All that comes to mind is, “I hope the people of Ypsilanti react this way when I die”

In other news, dissident Czech playwright turned politician, Václav Havel, has died. I feel bad for him that he had to die on the same day as Kim Jong Il. He deserved better than to be eclipsed by the little cult leader in the olive green track suit. But, people would rather talk about how Kim Jong Il’s death will impact their favorite sitcom than explore the ideas articulated by Havel… Here, with that in mind, is one of my favorite quotes from the former President of the Czech Republic.

The tragedy of modern man is not that he knows less and less about the meaning of his own life, but that it bothers him less and less.

As for Jong Il, I think that Tumblr VP Andrew McLaughlin said it best.

This is really otherworldly. And terrifying. It’s depressing to be reminded that it’s possible, with energetic and relentless propaganda, surveillance, and oppression, to delude vast numbers of human beings into genuine feelings of attachment to, and dependence on, a brutal sociopath responsible for the degradation and humiliation of millions, and the starvation and murder of millions more.

Watching the effects of a lifetime of propaganda and information control is a powerful spur to renew our commitment to freedom of speech and conscience, as well as to the protection of individual dignity. It’s an opportune moment for the Internet activist community to make a sustained push to subvert state control of networks and information flows in North Korea.


And, while we’re at it, how about we also do the same thing here, in America, and stop SOPA?

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  1. Edward
    Posted December 20, 2011 at 12:00 am | Permalink

    Who knows what the people of North Korea really think? For all we know, they could be publicly wailing about his death because they don’t want to shot for not doing so.

  2. More Al
    Posted December 20, 2011 at 12:46 am | Permalink

    If I were Havel, I might be delighted by the postmortem juxtaposition:

    “We’ve become morally ill because we are used to saying one thing and thinking another. We have learned not to believe in anything, not to care about each other. Love, friendship, mercy, humility or forgiveness have lost their depths and dimension. They represent some sort of psychological curiosity, or they appear as long-lost wanderers from faraway times …”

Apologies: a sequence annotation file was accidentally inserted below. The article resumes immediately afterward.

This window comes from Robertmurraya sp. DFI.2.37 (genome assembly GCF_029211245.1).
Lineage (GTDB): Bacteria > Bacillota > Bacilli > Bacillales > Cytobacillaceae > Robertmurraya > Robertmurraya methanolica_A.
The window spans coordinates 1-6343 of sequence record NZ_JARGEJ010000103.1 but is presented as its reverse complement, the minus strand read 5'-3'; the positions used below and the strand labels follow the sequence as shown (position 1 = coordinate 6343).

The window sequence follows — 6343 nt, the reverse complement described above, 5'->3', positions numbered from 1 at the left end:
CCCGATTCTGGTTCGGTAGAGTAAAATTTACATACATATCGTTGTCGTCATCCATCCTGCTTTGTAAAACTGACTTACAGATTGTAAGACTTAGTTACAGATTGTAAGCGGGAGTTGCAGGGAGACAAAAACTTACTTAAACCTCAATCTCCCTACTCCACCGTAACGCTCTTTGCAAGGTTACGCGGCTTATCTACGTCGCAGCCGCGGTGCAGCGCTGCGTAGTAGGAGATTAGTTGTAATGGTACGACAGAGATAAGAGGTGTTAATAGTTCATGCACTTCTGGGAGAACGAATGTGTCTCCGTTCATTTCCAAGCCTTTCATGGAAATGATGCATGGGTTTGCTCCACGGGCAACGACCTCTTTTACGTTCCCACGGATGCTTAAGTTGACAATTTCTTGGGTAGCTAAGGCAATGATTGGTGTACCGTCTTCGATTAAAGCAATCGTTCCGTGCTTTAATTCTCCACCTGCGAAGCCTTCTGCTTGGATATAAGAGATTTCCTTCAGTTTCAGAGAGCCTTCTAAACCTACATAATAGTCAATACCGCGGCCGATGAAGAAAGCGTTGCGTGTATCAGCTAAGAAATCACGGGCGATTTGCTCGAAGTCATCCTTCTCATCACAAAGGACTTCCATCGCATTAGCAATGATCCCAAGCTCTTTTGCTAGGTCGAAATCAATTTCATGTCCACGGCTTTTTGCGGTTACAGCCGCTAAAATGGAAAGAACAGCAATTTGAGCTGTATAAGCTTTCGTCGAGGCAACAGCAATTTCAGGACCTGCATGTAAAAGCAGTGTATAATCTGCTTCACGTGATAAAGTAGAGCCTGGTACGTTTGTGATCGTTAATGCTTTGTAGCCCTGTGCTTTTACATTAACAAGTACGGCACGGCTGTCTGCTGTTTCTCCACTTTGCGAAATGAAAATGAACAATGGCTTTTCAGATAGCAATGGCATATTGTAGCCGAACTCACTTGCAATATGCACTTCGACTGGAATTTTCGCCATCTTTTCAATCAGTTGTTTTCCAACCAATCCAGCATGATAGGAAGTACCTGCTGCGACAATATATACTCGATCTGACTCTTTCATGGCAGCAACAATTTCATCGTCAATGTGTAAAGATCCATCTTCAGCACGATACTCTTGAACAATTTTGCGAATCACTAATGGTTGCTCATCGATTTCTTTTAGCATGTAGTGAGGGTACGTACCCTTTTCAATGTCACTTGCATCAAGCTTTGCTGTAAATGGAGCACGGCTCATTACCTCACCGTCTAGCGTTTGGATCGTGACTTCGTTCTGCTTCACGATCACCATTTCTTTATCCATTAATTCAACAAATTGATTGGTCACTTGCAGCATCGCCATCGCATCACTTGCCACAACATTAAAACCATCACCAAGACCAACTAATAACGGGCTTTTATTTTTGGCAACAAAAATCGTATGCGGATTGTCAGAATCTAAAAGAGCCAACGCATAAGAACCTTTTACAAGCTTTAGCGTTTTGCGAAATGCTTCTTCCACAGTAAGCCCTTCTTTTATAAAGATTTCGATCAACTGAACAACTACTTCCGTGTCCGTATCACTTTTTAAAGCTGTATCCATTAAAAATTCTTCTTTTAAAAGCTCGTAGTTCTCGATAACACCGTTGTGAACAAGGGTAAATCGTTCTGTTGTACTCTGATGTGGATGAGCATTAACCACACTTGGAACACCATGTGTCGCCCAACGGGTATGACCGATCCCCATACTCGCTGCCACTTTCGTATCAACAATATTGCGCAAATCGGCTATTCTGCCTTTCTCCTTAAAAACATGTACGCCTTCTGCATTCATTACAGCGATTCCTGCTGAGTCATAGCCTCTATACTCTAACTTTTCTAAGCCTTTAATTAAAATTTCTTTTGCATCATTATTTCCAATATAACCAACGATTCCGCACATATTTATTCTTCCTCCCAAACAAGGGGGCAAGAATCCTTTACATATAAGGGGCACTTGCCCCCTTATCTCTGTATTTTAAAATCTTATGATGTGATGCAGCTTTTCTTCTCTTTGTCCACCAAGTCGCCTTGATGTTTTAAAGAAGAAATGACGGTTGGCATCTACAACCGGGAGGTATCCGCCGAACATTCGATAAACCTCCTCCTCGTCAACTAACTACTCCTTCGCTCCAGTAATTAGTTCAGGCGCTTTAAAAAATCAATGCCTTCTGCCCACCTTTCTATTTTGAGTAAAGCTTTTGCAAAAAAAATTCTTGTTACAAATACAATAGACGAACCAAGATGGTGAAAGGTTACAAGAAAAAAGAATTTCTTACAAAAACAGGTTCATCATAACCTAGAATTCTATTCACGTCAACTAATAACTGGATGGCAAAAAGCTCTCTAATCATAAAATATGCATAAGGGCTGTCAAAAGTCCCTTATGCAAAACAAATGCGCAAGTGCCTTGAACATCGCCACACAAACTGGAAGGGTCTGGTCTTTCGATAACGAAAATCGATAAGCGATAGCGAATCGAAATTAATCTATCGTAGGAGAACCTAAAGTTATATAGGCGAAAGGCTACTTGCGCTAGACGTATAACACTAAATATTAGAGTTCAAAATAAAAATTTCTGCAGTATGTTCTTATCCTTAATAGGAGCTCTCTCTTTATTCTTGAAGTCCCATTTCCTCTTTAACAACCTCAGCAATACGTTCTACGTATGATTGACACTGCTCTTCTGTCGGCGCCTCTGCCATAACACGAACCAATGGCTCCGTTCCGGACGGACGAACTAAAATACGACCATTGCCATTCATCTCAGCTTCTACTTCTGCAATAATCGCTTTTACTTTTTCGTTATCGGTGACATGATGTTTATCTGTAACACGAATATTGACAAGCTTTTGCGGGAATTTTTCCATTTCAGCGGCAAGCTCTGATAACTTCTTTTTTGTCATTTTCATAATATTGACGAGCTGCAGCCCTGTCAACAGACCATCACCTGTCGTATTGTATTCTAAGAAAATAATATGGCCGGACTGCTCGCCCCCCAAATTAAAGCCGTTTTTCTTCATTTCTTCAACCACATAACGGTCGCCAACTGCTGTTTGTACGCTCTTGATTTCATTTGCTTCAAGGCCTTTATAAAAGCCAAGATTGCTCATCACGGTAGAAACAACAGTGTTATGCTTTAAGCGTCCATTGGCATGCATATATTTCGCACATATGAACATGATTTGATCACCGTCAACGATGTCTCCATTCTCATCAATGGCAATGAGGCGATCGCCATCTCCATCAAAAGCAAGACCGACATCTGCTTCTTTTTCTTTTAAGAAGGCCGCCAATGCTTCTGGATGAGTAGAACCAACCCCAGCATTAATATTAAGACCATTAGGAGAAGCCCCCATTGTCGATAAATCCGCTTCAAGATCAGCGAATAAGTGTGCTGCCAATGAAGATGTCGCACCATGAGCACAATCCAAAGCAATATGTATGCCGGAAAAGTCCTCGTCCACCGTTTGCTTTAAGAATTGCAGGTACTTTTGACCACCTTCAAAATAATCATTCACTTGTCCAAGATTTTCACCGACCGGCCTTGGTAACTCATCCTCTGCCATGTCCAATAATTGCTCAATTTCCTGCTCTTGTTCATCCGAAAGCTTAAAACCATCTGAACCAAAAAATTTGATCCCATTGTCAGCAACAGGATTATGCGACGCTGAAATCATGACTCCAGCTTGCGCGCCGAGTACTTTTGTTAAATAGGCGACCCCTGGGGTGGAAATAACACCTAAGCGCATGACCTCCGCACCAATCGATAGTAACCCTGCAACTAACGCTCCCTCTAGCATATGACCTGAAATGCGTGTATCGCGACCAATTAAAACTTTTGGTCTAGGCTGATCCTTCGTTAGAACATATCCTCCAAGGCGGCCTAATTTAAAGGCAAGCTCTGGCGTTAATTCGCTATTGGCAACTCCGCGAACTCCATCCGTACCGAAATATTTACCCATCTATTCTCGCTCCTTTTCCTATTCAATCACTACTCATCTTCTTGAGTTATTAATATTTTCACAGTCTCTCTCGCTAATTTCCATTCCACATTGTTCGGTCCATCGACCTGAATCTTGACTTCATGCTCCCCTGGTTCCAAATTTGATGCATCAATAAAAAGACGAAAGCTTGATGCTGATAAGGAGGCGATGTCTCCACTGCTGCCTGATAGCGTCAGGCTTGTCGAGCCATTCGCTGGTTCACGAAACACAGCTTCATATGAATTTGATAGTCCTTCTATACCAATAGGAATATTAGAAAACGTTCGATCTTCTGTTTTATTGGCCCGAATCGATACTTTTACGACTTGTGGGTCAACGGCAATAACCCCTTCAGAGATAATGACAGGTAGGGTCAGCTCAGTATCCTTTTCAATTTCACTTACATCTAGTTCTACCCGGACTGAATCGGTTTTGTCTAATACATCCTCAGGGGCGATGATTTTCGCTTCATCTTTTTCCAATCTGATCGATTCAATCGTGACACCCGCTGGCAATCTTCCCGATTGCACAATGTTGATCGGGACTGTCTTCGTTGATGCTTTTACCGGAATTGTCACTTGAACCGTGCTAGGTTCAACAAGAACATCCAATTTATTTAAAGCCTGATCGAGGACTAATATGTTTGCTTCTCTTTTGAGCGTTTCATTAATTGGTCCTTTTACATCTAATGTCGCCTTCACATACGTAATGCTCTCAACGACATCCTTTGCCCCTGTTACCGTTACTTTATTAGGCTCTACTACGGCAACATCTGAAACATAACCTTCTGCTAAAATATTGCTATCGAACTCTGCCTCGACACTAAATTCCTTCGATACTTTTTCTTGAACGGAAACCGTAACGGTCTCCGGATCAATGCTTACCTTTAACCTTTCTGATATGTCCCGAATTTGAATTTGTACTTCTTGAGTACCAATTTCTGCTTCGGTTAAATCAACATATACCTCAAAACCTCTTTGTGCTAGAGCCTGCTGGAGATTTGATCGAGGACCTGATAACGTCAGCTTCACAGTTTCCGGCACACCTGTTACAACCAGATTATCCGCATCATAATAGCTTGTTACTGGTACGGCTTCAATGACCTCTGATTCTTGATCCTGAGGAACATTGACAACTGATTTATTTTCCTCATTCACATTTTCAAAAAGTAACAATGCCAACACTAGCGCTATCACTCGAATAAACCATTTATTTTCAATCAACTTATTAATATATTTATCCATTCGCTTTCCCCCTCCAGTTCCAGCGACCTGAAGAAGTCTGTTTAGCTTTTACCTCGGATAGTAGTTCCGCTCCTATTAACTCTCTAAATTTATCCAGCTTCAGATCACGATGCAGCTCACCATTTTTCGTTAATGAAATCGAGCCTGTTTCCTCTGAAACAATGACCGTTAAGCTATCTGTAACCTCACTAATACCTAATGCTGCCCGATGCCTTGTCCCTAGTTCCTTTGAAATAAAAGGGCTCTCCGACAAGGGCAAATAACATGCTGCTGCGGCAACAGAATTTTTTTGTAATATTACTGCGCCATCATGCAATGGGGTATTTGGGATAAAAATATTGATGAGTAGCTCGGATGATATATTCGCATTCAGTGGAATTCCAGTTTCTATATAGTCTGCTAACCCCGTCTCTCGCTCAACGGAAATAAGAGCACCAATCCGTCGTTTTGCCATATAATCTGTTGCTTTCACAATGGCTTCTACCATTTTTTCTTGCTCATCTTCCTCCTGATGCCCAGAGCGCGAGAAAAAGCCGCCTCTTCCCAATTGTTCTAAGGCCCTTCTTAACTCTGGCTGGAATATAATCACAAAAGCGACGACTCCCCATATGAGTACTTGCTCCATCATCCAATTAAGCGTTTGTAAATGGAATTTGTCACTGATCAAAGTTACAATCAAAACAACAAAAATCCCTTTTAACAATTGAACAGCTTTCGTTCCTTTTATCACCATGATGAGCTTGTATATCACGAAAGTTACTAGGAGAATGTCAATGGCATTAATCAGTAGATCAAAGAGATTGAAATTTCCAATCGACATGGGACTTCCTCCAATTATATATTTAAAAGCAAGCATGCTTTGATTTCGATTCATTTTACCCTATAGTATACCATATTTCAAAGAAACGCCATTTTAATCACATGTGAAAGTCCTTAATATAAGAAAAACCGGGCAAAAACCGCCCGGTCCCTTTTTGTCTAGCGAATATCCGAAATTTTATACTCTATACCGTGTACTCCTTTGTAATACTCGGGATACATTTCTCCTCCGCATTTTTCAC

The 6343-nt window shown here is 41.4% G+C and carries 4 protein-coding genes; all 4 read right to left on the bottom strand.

-Václav Havel

  3. Eel
    Posted December 20, 2011 at 9:01 am | Permalink

    Yours is one funeral pyre that no one would be able to stop me from jumping on, Mark.

  4. Posted December 20, 2011 at 9:16 am | Permalink

    This video is quite interesting. Clearly, the people featured are the most well-off of all North Koreans and thus the most obligated to hysterically beat the ground on behalf of their sole political benefactor.

    More interesting is, despite the intense (likely feigned) emotional reactions of the people featured in the video, the crowds are quite small. The background is nearly empty.

  5. Eel
    Posted December 20, 2011 at 9:30 am | Permalink

    Smugly, I think to myself, nothing this silly would happen in America.

    Then I remember what America is really like.

  6. Timo
    Posted December 20, 2011 at 1:30 pm | Permalink

    I’ve often found myself dreaming of Mark’s demise, and how I might greet the news. In my favorite scenario, I’m drinking a beer in one of his Maynardtown (formerly Water Street) bars. The place is called Maynard’s, and I’m drinking a Maynard, which is a PBR poured through the skull of his arch nemesis. The news comes via the robotic bartender, who looks like Anton LaVey. He tells me that Mark has died in the act of fathering his 100th son. I finish my drink, and walk slowly into the Huron. I submerge, and, at some point, the bubbles stop coming to the surface.